Carole (CeCe) “Stick Together to Survive”

Photo by  Randy Bacon

Photo by Randy Bacon

I was very young when I got kicked out of school for being pregnant. My son actually went to go live with his dad because I wasn’t old enough to hold a full-time job and take care of him. I got pregnant again with my daughter eight years later. Her and I did really good for a little while and then I got really sick with cancer, and I had a very abusive husband, so I sent my daughter to live with my mom. I finally managed to get away from my stalking, abusive husband, who I am still technically currently married to because he won’t give me a divorce. 

With a seizure disorder, the cancer, and the spinal fluid issue, I can’t get a full time job. And I’ve been denied for disability several different times and I’ve had my Medicaid taken away from me because I don’t have an eligible child in the home. I just recently got my Medicaid back, but it won’t cover my chemo. I’ve been through it twice already and had two surgeries but I’ve gotta go through it again, and the Medicaid only covers a portion of it. Without a job or any other kind of income I can’t pay the extra, so I can’t get my treatments. Without my treatments, there are days I can’t even get out of bed. So I currently couch surf. Thank God for the friends and family that I have, the street family that I’ve made being out here on the streets for the last five years, that let me sleep on their couch, especially when it’s cold outside.

My little girl, she’s fifteen now, was out here on the streets with me in the beginning… we stayed in the original tent city out by Walmart. We helped build that place. I had DFS called on me a couple of times out there but they told me she was better taken care of out there than most kids are on the inside. They never did take her. But then when the cops took that place away from us and bulldozed it down, and I was kind of floating around with no steady place to be, I sent her back to my mom because it’s better for her. The hardest thing about it being homeless is not knowing where your next meals’ gonna come from, not knowing if you’re gonna be safe each night. I’ve been raped twice out here in the last three years, and my little girl, matter of fact, was raped a year ago. It’s the fear of not knowing if you’re gonna be okay.

Society is judgemental to me, if they’re not part of our homeless community, and that’s what we call it, our community. Because if we don’t stick together, we don’t survive. We’ve lost several because they split off to go do their own thing and inevitably we find out that they’ve died somewhere along the way, you know, because they didn’t have somebody else there to help them. Society is very judgmental. And like I’m sure you’ve heard several times, we’re considered drunks, we’re considered dope heads. And don’t get me wrong, most of us have had our ups and downs with either alcohol or drugs of some sort. And when society shuns you, refuses to help you, you end up in the hospital, you look for something to kill the pain or something to keep you warm. And inevitably it’s the drugs or alcohol that does it. You know, I’ve had my ups and down with methamphetamines off or on for the last ten years, and I have to say it’s the only damn thing I found that helps kill my pain. The actual physical pain of the cancer, so that I can get up and function. You know, does that make me a functioning addict in some people’s eyes, yes. You know in other people’s eyes it makes me just a dope head.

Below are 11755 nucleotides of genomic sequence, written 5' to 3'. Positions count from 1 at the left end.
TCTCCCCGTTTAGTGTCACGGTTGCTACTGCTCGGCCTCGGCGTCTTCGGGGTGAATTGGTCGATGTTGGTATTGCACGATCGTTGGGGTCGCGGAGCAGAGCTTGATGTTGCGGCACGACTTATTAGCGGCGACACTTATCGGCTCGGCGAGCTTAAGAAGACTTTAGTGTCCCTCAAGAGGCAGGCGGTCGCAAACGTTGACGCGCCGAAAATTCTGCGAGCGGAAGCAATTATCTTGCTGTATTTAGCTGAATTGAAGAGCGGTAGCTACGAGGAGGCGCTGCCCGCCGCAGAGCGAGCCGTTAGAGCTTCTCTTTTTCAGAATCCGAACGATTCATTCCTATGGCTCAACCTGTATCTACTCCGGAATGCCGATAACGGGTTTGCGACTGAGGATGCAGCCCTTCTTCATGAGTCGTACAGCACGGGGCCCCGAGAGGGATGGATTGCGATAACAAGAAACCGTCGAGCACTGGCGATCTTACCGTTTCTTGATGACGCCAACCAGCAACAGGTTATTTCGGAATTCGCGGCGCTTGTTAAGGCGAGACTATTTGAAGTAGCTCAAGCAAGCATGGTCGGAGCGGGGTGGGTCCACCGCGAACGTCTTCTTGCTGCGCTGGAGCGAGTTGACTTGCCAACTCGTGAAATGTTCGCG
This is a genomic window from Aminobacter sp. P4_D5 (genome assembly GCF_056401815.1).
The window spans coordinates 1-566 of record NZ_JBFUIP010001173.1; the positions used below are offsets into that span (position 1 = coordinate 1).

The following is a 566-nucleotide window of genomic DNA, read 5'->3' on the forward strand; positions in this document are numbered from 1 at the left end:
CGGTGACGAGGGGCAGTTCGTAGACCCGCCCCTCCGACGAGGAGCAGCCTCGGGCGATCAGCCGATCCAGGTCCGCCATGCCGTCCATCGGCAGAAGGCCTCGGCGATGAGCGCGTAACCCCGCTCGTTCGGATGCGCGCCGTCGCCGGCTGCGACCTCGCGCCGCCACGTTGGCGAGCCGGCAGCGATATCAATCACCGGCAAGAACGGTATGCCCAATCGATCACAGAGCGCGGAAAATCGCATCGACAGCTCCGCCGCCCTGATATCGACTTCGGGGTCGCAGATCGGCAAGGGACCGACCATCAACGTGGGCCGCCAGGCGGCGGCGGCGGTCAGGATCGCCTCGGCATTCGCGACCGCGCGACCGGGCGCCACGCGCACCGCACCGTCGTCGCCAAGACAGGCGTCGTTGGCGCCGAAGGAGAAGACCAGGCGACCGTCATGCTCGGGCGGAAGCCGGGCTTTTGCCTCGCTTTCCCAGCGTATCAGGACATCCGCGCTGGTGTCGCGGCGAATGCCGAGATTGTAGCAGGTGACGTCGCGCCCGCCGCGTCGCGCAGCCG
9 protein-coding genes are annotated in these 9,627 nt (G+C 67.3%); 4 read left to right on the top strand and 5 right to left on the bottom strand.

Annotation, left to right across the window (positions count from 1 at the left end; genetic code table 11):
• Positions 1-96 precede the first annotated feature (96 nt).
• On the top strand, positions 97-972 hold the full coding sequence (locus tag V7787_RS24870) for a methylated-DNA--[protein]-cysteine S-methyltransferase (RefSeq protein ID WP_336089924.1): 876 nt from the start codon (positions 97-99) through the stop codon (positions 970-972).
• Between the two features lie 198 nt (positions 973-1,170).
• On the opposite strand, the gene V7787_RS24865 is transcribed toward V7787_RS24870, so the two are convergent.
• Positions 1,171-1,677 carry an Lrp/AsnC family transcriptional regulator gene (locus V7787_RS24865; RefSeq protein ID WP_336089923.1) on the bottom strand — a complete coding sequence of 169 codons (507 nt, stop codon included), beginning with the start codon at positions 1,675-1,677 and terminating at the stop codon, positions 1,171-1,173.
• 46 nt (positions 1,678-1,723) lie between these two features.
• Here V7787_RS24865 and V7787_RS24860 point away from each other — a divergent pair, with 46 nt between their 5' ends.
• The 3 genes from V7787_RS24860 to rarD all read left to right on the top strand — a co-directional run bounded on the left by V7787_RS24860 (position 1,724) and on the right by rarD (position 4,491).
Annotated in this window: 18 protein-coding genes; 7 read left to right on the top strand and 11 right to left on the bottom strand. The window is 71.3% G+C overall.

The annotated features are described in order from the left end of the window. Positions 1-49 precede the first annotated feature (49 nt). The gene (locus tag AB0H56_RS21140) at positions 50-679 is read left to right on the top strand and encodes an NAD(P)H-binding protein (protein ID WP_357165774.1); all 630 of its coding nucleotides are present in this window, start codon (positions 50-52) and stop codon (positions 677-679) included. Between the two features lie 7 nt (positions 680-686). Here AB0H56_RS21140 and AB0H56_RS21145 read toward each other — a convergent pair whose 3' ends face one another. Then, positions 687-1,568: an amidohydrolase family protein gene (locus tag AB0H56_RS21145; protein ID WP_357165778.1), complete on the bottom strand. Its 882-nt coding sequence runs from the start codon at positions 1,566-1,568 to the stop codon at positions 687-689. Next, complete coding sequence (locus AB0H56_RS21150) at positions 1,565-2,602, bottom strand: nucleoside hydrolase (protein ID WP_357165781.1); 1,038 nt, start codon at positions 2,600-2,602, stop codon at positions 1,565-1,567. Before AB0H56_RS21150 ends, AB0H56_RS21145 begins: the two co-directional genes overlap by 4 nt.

I’ve learned that there are a lot of ways to survive off the land. You know, it’s not all about technology, it’s not all about what you can get from other people. Because God actually provides what you need if you just open your eyes to it. You know there are ways to get by with just what we are provided, and you just have to look for it, and know how to use it. And a lot of us have learned that. A lot of us, we live without our phones, we live without TV, we live without all that. And we get to know each other on a personal basis. You know you see these other people that were born with a silver spoon in their mouth, but we were born with a wooden spoon across our ass, pardon my language… but we don’t know how to just sit back and let things happen for us. We have to go out and get it.

I would like people to know that no matter what my physical ailments might be, or the hardships that I’ve lived, that I still do my best to show everybody an equal amount of love and do my best to help everybody else, whether I’m in a position to do so or not. That’s what it’s supposed to be about. Mankind helping mankind. I just wish to God that everyone could learn the things that we have without going through the hardships we’ve done.

The Road I Call Home Exhibition, Springfield Art Museum

September 14, 2019 - February 23, 2020

Please join us at the opening reception for our exhibit at the Springfield Art Museum "The Road I Call Home," portraits and stories of homeless individuals living in Springfield. This exhibit presents 46 brand new pieces art by award winning photographer, Randy Bacon and are accompanied by a narrative, as told by the subject, sharing their personal story of homelessness.

The Road I Call Home's mission is to build a new awareness about our relationship to homelessness and to each other - to give a voice to the voiceless and begin a conversation that will be a powerful inspiration for people to get involved with efforts to help the homeless and alleviating the problem within communities across the nation.

DONATE TODAY to be an important and necessary moving part of capturing the true lives of our friends on the streets, in all parts of the world, by donating. Every penny helps us continue to chronicle more stories and portraits and fund the framing and printing for the physical exhibit to expand and touch more lives.